Bear’s pretty blond wife, Shara, 36, is here, too, lingering just out of camera range with their three adorable blond boys, Jesse, 6, Marmaduke, 3, and Huckleberry, 1. Though they live in London, in a houseboat docked on the Thames, the whole Grylls clan has flown out to stay for the week in a rented beachhouse in Malibu and watch him film the first few episodes of his new show. All told, there are 30 people standing around now, and everyone’s making far too much noise for the director’s liking. Quiet on the set!

The trainers give their animals the signal, and then, over a great snarling and gnashing of teeth, Grylls emerges from the nest of cameras, wearing a hoodie and brown Chuck Taylors. His hair is clipped military short, as always, and his face is wide-eyed with feigned alarm. I hear the familiar voice, the burst of boyish exuberance, the posh Etonian patter. “This is nought a place you want to be,” he says. “This is nought ideal. These two beasts are really quite nahhhhsty.”

It’s been another action-packed week in the swashbuckling life of Bear Grylls. For him, fending off a couple of vicious curs is all in a day’s work.

“Make a wrong move and you’re going to get a propah mauuoooling,” he says to the cameras. “But I reckon we’re just going to have to show a bit of brains over brawn.”

ACCOMPANIED by a small retinue of Discovery handlers, as well as his personal assistant and a production-crew driver, Grylls heads back to his now-bustling trailer, where he quickly strips out of his wet clothes and changes. (On camera and off, he seems blithely indifferent to his own nudity.) He grabs the bag of nuts and one of his boys’ apple juice boxes and heads out the door, sucking toddler nectar through a little straw. “Gotta refuel!” he says. I find it hard to keep up with him; he’s walking at breakneck speed, just like on his show, splashing through rain puddles in his flip-flops, glancing impatiently at his special-forces diving watch. “Gotta keep moving. Let’s go!”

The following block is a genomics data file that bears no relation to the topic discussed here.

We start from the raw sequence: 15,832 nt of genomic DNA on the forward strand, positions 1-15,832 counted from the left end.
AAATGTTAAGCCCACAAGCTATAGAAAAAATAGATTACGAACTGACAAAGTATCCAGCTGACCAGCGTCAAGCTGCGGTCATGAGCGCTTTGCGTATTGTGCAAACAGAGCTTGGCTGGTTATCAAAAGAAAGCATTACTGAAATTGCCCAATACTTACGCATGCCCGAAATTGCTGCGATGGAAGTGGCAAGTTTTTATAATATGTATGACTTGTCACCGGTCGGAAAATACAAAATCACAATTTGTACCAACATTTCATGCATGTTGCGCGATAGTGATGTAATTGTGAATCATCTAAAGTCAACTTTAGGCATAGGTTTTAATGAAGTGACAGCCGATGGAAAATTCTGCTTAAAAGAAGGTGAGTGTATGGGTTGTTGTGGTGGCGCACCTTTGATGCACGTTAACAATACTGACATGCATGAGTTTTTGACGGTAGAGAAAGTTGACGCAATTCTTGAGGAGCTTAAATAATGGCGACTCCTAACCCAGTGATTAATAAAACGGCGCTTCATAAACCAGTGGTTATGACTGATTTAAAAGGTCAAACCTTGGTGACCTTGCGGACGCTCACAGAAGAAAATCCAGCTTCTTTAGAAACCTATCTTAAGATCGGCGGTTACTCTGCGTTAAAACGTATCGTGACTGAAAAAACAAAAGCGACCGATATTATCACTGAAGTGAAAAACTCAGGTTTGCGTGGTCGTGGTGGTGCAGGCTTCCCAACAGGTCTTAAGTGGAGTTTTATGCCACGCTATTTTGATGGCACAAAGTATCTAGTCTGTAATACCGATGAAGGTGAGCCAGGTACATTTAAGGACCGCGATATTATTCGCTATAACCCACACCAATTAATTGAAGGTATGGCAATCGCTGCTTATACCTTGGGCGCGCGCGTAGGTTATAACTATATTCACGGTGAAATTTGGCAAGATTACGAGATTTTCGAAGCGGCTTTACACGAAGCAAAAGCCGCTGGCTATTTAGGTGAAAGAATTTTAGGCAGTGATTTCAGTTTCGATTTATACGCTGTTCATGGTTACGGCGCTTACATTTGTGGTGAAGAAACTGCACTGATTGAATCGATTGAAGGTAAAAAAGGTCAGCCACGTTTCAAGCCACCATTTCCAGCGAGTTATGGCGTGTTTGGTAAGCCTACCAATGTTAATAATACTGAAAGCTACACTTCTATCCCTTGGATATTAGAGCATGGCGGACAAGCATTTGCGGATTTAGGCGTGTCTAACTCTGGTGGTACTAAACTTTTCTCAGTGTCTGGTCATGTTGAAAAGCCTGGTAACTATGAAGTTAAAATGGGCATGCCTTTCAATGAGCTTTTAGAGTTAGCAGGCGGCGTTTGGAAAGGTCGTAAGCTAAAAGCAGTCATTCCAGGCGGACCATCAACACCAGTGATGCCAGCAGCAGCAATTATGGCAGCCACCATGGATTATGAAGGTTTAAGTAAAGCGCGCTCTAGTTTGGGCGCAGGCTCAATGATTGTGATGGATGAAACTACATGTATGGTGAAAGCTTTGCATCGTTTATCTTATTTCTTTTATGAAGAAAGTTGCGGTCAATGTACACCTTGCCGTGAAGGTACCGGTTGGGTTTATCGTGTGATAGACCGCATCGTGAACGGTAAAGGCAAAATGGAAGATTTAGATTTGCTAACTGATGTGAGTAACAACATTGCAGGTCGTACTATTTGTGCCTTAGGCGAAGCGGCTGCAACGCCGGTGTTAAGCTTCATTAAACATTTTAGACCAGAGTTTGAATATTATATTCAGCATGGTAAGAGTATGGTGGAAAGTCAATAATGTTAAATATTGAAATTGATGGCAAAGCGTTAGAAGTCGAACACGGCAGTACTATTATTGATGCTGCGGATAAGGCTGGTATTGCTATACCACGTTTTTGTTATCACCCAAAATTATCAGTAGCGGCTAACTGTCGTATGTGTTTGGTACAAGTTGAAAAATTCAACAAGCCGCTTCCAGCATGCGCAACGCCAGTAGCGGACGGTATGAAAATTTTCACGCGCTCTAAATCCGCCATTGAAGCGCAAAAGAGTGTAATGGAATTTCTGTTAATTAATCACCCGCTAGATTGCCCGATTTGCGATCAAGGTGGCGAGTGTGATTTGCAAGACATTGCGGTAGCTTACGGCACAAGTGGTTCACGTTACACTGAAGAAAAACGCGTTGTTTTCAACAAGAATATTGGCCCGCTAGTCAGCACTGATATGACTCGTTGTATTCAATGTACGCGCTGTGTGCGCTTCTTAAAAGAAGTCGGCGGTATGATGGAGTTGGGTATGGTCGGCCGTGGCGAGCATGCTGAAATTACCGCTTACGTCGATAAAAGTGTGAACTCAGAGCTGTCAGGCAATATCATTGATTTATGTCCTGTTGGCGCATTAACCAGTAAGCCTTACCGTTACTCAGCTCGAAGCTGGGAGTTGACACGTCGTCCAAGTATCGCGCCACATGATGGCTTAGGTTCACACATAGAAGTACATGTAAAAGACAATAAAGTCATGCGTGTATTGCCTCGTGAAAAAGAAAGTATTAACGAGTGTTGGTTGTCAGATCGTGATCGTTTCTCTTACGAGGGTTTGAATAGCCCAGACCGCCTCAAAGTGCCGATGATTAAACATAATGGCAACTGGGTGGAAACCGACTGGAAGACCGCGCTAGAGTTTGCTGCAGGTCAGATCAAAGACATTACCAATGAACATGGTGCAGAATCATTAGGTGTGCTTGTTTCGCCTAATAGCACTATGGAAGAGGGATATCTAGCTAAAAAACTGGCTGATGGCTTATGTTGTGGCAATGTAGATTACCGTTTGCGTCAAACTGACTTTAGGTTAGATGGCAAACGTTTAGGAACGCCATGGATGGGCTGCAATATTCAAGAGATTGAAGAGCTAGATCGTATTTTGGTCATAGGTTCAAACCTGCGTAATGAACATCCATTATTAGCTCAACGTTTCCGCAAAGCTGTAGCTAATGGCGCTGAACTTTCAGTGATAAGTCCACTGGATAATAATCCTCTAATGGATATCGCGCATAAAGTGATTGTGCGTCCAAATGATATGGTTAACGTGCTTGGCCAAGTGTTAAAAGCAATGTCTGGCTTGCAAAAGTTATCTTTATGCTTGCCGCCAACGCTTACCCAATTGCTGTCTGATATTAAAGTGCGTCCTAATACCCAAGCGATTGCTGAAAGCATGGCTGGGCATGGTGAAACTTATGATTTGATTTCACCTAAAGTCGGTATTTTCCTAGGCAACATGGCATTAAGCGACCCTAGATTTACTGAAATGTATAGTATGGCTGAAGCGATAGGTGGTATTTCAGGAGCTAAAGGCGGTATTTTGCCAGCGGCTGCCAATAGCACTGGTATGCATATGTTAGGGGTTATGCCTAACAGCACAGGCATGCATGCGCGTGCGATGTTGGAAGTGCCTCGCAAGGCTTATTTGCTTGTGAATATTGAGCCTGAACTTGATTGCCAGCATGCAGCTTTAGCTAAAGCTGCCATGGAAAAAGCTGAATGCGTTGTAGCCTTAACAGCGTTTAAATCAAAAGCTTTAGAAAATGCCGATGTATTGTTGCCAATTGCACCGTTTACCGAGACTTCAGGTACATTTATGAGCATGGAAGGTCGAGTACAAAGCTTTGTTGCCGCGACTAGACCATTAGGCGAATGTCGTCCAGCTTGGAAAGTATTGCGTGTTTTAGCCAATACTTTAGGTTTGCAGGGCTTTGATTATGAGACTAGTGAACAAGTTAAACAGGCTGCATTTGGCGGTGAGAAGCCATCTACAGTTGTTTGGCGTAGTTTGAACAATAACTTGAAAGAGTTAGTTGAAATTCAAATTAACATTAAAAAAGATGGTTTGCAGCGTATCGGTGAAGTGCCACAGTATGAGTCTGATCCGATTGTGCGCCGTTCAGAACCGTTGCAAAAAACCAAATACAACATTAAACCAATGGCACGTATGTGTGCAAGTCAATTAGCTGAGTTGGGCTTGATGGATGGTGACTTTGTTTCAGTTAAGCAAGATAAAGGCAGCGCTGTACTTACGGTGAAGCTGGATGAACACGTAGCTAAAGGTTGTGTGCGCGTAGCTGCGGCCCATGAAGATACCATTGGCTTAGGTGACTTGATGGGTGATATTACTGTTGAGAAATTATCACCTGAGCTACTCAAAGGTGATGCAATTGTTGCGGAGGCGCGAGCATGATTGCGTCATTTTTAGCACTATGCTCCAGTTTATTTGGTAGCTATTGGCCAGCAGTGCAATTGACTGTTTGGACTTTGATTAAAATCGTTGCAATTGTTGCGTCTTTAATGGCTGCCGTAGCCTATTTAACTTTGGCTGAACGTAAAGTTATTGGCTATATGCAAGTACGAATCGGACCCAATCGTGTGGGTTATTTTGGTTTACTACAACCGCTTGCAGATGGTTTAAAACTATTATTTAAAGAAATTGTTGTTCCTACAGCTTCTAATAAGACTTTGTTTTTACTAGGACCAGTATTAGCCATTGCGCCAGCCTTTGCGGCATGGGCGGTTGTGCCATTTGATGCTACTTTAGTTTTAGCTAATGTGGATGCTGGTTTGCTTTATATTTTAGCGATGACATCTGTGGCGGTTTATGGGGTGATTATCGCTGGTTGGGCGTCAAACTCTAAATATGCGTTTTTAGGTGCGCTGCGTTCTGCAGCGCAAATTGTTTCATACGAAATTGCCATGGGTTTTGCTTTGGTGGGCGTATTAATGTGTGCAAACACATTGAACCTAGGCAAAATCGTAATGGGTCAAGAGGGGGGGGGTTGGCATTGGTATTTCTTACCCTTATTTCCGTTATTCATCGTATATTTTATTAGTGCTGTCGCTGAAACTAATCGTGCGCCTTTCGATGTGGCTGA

At the Urth Caffé, a groovy Internet spot around the corner on South Hewitt Street, Grylls orders up a high-test coffee drink, only to be accosted by an awkwardly smiling LAPD officer. “Aren’t you…that guy?” the cop says, and then he immediately summons a downloaded Man vs. Wild episode on his iPhone. “Yeah, that’s me,” Grylls says, glancing down at his own image on the tiny screen. “Cheeahs.”

Once properly refueled, Grylls kicks into higher gear. He discusses his hopes for his new show, tells a few war stories, and signs autographs for my three teenage boys. “Go for it, buddy!” he writes, and then, in hopelessly illegible scrawl, “Brrrrrrrrrr.”

Full disclosure: In my household, Grylls is a veritable superhero. Bear’s stock phrases—Time to get the lie of the land! It’s going to be a bit slippy! She’s coming in too hot!—have become part of our regular dinnertime repartee. Like so many of the show’s tens of millions of viewers around the world, my boys are endlessly fascinated by his outrageous stunts, his stiff-upper-lip humor, and his willingness to put exceedingly grotesque things in his mouth: live scorpions, yak eyeballs, goat testicles, rhino beetle larvae, even the sloshy juices from a dead camel’s rumen. “It’s horrible,” Grylls typically says. “But it’s life-giving…and it’s got loads of vit-ah-mins.”

With an infectiously affable persona that’s part Tarzan, part MacGyver, and part Austin Powers, Grylls parachutes into remote locations and attempts to claw his way back to civilization. While many of his survival tips seem of dubious practical value—when lost in the Serengeti, is it really a good idea to hand-squeeze your drinking water from a fresh elephant turd?—his antics are addictively watchable. Among other adventures, Grylls has pounced on a wild boar in Alabama, drunk his own urine from the skin of a snake he killed in the Sahara, broken a shoulder kite-skiing across the frozen wastes of Antarctica, and given himself an enema of rancid canteen water while stranded on a crude “rahhhft” in the South Pacific. (Dropping trou and indelicately inserting the tube, Grylls mugs for the camera: “I guess all you do is lie back…and think of England.”)